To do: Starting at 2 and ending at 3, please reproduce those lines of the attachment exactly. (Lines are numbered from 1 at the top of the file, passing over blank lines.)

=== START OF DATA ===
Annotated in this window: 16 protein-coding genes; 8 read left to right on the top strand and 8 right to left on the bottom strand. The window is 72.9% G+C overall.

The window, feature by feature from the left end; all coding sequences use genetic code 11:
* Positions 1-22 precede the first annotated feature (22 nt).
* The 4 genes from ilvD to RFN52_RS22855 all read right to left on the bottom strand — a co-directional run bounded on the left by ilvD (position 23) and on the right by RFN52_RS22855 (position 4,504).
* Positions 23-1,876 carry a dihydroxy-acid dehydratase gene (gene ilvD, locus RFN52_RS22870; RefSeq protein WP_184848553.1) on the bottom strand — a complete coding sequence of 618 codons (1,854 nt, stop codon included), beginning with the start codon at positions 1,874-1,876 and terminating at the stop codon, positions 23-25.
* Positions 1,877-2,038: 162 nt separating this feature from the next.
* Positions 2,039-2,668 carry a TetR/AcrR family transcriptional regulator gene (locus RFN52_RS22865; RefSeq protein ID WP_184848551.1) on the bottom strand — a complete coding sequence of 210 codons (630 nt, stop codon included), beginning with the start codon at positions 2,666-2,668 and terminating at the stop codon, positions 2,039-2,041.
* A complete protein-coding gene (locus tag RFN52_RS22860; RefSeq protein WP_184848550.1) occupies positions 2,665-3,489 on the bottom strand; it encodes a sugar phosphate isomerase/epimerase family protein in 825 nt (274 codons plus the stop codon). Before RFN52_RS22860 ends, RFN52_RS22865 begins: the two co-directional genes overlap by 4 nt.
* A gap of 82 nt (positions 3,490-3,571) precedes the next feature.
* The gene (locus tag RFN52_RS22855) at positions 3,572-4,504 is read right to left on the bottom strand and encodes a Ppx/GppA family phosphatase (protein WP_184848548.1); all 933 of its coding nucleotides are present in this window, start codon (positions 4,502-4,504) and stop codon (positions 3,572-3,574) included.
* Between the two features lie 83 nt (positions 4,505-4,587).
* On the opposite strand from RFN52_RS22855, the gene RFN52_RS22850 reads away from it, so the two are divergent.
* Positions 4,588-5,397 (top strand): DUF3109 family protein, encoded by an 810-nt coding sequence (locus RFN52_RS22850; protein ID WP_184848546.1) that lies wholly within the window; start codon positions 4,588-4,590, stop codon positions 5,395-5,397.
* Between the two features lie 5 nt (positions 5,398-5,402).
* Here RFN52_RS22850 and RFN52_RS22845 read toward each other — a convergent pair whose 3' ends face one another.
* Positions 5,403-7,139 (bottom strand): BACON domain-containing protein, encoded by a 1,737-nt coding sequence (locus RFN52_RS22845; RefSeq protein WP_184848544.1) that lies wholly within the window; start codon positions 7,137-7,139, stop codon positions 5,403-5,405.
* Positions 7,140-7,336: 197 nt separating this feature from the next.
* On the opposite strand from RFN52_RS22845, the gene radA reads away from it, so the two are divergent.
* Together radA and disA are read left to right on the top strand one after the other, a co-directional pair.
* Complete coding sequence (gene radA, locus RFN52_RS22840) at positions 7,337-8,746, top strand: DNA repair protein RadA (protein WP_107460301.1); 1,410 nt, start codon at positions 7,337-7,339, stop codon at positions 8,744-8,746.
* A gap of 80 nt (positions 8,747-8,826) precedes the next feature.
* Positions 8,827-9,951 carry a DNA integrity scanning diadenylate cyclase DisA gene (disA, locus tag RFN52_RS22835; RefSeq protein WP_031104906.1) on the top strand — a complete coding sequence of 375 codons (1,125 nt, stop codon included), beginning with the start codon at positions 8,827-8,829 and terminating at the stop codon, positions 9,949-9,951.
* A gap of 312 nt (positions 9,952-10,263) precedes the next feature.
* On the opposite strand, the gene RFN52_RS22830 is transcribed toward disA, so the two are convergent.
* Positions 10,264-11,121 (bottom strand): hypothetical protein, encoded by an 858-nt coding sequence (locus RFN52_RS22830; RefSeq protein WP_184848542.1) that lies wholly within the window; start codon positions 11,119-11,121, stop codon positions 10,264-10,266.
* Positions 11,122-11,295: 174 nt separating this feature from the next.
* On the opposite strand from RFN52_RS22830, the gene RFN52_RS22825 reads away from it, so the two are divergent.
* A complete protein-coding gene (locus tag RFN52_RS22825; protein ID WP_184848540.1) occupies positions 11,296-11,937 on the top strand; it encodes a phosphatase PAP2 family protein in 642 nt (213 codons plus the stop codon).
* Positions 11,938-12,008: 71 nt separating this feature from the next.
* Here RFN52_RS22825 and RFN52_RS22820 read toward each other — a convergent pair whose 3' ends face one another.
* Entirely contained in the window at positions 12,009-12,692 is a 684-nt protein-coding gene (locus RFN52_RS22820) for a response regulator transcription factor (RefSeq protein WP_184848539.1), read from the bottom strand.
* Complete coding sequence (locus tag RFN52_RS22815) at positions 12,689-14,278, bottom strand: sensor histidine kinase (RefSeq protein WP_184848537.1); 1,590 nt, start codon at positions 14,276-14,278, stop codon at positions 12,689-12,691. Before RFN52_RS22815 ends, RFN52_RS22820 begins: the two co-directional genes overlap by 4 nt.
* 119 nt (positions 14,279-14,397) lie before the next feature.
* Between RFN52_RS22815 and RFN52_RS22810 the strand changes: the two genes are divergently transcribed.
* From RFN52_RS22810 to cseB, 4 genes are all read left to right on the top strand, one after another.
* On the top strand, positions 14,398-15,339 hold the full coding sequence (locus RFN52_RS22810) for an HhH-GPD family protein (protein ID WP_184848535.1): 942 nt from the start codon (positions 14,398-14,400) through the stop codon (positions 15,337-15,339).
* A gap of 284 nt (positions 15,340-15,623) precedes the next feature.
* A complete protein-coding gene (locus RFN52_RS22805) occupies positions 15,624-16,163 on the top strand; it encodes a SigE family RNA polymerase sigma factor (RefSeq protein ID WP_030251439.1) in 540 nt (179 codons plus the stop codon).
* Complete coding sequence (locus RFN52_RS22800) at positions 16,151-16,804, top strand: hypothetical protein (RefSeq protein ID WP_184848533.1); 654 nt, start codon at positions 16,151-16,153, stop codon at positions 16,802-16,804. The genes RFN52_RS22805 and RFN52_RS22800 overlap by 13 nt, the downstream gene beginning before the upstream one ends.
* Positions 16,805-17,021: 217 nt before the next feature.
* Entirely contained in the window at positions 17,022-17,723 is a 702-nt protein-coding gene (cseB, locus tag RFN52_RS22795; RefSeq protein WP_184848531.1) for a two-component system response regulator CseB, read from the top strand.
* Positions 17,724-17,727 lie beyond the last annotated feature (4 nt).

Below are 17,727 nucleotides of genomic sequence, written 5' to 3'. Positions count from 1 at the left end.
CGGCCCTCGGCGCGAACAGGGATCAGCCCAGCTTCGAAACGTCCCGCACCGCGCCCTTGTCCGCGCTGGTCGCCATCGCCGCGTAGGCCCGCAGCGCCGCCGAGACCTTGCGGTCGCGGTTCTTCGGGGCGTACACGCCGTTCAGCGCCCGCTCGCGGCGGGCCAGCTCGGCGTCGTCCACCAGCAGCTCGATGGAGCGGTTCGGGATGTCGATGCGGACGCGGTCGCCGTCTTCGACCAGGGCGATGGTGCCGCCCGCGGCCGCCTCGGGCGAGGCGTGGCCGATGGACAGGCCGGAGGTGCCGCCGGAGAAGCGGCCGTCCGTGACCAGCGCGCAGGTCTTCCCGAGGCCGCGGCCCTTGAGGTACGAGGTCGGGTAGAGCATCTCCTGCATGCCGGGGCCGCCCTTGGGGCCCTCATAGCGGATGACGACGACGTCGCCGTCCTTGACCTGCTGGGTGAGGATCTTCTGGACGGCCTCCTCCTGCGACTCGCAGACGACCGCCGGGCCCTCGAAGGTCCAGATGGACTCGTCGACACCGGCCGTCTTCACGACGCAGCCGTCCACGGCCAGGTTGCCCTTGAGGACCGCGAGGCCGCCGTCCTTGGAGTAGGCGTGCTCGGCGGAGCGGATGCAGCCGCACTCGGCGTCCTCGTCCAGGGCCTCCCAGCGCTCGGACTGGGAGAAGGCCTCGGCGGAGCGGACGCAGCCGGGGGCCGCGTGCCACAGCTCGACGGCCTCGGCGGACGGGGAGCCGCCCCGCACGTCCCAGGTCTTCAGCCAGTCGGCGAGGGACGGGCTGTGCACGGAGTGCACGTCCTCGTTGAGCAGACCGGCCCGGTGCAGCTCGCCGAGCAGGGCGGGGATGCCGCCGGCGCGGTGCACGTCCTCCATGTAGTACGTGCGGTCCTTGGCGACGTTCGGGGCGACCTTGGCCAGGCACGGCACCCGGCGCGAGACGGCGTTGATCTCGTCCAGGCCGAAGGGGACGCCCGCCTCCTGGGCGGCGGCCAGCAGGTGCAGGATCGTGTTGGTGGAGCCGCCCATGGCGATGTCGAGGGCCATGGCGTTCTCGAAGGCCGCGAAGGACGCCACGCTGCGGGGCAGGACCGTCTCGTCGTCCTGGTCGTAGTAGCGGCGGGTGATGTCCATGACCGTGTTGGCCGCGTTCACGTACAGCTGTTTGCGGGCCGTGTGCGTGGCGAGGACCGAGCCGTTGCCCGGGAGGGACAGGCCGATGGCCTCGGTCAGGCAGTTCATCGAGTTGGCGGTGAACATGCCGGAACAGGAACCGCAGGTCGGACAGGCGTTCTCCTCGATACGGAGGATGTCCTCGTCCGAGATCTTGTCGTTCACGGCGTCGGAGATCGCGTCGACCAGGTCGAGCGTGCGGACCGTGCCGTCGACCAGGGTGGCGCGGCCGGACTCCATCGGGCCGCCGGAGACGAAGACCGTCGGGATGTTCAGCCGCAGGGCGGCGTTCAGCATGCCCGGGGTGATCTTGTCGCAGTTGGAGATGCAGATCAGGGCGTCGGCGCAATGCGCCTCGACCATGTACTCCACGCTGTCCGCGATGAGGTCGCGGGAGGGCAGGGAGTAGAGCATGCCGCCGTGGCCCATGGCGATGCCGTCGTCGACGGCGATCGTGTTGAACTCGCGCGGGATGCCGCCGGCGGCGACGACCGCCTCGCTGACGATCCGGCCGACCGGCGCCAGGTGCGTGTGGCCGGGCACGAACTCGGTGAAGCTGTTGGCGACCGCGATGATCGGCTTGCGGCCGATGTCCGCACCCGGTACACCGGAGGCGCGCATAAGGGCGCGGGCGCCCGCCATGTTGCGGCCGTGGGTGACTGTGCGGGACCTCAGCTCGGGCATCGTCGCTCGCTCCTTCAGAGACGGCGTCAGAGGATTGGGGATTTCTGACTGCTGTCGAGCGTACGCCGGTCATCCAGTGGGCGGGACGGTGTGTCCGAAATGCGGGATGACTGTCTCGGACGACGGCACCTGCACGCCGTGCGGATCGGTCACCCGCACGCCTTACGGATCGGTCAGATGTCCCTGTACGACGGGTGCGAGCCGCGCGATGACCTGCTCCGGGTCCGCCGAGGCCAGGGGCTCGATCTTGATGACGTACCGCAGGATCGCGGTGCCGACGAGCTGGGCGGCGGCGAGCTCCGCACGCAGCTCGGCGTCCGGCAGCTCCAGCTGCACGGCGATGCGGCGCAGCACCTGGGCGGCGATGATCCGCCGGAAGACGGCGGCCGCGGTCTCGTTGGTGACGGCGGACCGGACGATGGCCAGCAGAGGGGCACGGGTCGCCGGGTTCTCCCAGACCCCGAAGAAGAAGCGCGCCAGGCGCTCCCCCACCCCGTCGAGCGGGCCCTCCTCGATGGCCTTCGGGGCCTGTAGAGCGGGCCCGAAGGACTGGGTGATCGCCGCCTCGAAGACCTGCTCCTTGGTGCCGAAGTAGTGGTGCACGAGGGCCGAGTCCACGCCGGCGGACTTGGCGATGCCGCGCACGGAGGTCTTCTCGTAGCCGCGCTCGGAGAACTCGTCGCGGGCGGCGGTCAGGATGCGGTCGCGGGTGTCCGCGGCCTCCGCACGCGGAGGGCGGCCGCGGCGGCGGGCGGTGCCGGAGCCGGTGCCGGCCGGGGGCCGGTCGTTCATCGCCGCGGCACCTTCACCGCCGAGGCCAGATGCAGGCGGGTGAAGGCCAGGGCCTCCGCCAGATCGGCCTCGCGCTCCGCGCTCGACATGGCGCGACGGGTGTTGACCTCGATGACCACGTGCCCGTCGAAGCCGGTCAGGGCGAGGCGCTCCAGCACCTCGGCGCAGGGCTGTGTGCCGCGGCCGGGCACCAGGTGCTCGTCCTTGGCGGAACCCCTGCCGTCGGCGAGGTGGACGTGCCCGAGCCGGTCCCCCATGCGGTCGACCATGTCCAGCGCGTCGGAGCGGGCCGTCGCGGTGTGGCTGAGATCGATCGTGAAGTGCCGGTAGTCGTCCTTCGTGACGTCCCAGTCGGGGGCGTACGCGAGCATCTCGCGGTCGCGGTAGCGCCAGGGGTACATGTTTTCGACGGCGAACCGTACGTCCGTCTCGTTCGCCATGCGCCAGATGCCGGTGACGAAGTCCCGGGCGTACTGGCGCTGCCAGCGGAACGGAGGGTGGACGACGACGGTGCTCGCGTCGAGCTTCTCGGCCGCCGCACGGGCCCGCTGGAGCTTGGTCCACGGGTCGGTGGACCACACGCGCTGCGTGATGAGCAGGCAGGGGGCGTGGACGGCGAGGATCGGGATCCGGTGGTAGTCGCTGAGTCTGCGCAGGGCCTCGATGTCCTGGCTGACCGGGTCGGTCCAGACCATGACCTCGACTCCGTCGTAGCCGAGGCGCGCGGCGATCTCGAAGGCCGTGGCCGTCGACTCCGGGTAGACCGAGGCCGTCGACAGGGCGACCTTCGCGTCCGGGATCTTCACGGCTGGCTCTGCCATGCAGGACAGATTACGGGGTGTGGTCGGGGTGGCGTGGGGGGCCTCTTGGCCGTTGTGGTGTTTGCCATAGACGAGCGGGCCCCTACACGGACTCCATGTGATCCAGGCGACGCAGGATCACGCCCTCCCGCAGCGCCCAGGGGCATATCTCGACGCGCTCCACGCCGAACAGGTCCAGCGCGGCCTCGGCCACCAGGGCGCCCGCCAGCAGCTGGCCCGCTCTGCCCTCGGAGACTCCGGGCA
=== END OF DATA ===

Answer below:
The window, feature by feature from the left end; all coding sequences use genetic code 11:
* Positions 1-22 precede the first annotated feature (22 nt).